Monday, July 27, 2009
Create An Emergency Fund
Saving Money Tip #169 - Create An Emergency Fund. In every budget there should be line items for repairs and doctor’s visits. These are regular occurrences that should not be considered emergencies. If you own a house, or a car, or any type of appliance., they will break down. There will be a need for repairs or replacements. If you have children, you should expect to take them to the doctor’s office every so often for illness. It is an inevitable part of childhood. So when making a budget, the items included on it need to be realistic to reflect your lifestyle. Of course there are always emergencies above and beyond what we budget for or expect. An appendicitis isn’t an expected event, while an ear infection in a child should be. Getting your car totaled a week after you bought it probably wouldn’t be in the budget, but repairs from dings and fender benders might be.
So where do we get the money for life’s real emergencies if they are not in our budget? They should be part of our emergency fund. An emergency fund is a set amount of money put aside to handle large, unexpected expenses. Financial experts recommend that people hold 3-6 months’ worth of expenses in an emergency fund. In tough times like today, some recommend having a year’s worth of expenses set aside.
How does one go about setting up an emergency fund? Well, an emergency fund is simply a use for a part of your savings – savings that are dedicated to emergencies. Once you are out of debt and are living within your means, you need to start thinking about saving money for other uses – buying a new for when yours doesn’t work anymore, for retirement when you are not working anymore, for buying a house down the road, if you plan to, or for saving for your child’s college, if you are hoping to help pay for it. Well, an emergency fund is another event you should be saving for. And once its built up you can forget about it. It is money set aside not for a rainy day, necessarily, but for a thundering, lightening, stormy kind of day. You don’t dig into it unless you absolutely have to, and you don’t need to add to it unless you use some of it or if your monthly expenses go up.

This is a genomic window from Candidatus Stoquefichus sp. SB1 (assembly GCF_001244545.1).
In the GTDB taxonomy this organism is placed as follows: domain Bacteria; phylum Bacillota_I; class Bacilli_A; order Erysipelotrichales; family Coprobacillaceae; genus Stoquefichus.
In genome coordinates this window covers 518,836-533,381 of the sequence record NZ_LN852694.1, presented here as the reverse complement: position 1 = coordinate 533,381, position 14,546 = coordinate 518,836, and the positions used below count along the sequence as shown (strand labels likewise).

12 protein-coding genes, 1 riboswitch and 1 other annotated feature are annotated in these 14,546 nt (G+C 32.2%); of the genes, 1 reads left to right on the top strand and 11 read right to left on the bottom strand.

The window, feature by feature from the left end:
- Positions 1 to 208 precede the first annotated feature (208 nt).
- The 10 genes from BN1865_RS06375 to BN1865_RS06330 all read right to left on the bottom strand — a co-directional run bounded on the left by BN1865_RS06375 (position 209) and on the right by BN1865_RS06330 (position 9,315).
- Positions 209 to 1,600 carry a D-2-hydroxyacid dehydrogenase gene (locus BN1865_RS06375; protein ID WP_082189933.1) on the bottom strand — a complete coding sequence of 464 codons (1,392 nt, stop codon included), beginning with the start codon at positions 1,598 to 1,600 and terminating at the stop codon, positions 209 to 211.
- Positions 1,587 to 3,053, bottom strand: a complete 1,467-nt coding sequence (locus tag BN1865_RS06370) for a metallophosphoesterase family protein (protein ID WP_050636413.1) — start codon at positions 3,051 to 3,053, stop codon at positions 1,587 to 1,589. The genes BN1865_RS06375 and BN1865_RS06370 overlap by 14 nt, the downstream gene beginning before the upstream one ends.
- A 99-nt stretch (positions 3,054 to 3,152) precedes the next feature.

For example, suppose you spend $4,000 on a monthly basis for your home, food, clothes, and all of your other expenses. You should try to have a savings account of about $12,000 set aside to pay for your expenses if an emergency comes up or to pay for the emergency itself. If you get suddenly ill and can’t work for a month, then you can dig into your emergency fund to cover your rent and other typical expenses. If you suddenly have to replace a car that wasn’t fully covered by insurance, you can use your emergency fund. By establishing an emergency fund, you are helping yourself stay out of debt by not relying on money that you don’t have to pay for these sudden, unexpected expenses.
If you don’t currently have an emergency fund established, then put it in your budget as a line item so that it gets built up. Once you have the funds set aside (3 months or more) then you can stop savings toward it and put the money in savings for something else. Saving for an emergency fund isn’t fun or sexy, but it will help you stay on your feet when life hands you little surprises.
In Real Life (IRL) – I never really cognizantly saved for an emergency fund. But when I was in my 20s and single, I began putting money away in savings because that’s what I was told I was supposed to do – save for the future. So each month I put money away in either a savings accounts, a money market accounts, CDs, government bonds or mutual funds. About 10 years after college I had saved $90,000 (some of that included gifts from relatives from my childhood and other gifts – I was good at saving but not that good!). Anyway, when I got married and bought a house we used $70,000 as a downpayment on a home in the DC area. I kept the other $20,000 in savings in case we needed to replace things on our old 1950’s house.
That $20,000 has since become our emergency fund. We don’t touch it, but keep it aside for big emergencies that might crop up. For smaller unexpected events, we usually have a buffer in our checking account that we use for things such as a new unexpected air conditioner last year to the tune of $1,900 or a $1,000 repair we had on our car last month. We will dig into the $20,000 if my husband suddenly loses his job and we need to keep up with our mortgage and other expenses or another big life-changing event happens. But for now, we forget about it. In the back of my mind I know it’s there and I’m glad it’s there. So if you don’t have an emergency fund, start saving for one. And then once you have one built up, you can forget about it until an emergency happens. And then you’ll be glad you have it.